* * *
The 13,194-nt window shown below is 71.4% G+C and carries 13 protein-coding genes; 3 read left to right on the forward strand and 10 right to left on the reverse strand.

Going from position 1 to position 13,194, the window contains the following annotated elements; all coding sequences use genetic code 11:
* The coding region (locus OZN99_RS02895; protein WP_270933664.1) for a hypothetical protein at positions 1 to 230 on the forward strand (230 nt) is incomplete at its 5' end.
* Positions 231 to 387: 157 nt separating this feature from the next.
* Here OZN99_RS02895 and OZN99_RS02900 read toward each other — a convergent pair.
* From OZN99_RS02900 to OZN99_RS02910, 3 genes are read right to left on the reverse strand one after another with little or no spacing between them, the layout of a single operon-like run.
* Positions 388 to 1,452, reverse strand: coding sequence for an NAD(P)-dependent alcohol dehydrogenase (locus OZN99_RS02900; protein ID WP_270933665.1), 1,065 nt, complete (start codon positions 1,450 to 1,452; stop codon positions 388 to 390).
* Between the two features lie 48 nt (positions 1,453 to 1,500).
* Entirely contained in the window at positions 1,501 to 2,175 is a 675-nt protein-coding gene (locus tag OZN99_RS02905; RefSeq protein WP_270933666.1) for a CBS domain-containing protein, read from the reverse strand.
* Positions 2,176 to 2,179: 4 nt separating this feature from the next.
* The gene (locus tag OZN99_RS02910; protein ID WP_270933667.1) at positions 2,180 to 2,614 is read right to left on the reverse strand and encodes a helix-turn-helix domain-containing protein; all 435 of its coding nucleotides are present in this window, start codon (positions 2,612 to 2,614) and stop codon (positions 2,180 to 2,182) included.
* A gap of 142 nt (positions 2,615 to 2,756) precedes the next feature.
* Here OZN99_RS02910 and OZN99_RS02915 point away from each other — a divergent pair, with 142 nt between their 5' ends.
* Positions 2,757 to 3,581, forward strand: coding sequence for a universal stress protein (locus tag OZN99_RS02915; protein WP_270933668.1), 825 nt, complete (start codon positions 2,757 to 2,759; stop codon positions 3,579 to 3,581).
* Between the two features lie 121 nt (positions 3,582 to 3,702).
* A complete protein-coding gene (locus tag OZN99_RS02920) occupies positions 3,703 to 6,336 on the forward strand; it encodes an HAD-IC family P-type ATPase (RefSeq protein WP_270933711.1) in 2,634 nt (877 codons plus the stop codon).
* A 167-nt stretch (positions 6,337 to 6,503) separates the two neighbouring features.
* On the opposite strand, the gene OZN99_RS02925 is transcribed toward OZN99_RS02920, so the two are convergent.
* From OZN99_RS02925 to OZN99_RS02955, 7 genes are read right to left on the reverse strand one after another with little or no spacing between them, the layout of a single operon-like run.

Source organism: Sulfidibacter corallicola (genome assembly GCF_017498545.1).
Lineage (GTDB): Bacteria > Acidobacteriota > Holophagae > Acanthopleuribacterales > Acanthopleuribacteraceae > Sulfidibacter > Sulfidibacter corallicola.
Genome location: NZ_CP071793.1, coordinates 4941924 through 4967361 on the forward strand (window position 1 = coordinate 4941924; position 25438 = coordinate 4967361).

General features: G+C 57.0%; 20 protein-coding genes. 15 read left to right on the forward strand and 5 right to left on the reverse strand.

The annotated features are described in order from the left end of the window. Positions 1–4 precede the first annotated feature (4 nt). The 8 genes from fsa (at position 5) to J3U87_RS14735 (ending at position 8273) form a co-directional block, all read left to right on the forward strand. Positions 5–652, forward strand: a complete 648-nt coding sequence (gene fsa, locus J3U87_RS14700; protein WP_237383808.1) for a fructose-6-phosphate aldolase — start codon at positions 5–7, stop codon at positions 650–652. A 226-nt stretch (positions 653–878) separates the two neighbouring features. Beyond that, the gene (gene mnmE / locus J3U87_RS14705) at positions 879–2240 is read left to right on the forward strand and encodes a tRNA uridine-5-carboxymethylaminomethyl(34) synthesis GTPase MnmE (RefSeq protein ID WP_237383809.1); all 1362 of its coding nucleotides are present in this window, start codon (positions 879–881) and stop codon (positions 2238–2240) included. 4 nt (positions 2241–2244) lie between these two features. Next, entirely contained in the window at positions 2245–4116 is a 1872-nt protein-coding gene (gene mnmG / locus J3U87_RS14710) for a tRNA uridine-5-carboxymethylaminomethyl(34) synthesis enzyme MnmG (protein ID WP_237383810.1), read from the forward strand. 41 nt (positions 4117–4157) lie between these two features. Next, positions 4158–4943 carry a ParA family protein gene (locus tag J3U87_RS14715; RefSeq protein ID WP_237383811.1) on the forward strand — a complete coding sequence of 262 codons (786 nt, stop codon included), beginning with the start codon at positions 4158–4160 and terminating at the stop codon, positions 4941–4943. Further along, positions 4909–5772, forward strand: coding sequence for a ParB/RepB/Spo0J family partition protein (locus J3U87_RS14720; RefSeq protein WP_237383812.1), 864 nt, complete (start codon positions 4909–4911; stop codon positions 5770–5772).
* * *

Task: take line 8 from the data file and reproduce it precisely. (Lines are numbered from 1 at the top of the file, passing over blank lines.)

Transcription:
* Between the two features lie 48 nt (positions 1,453 to 1,500).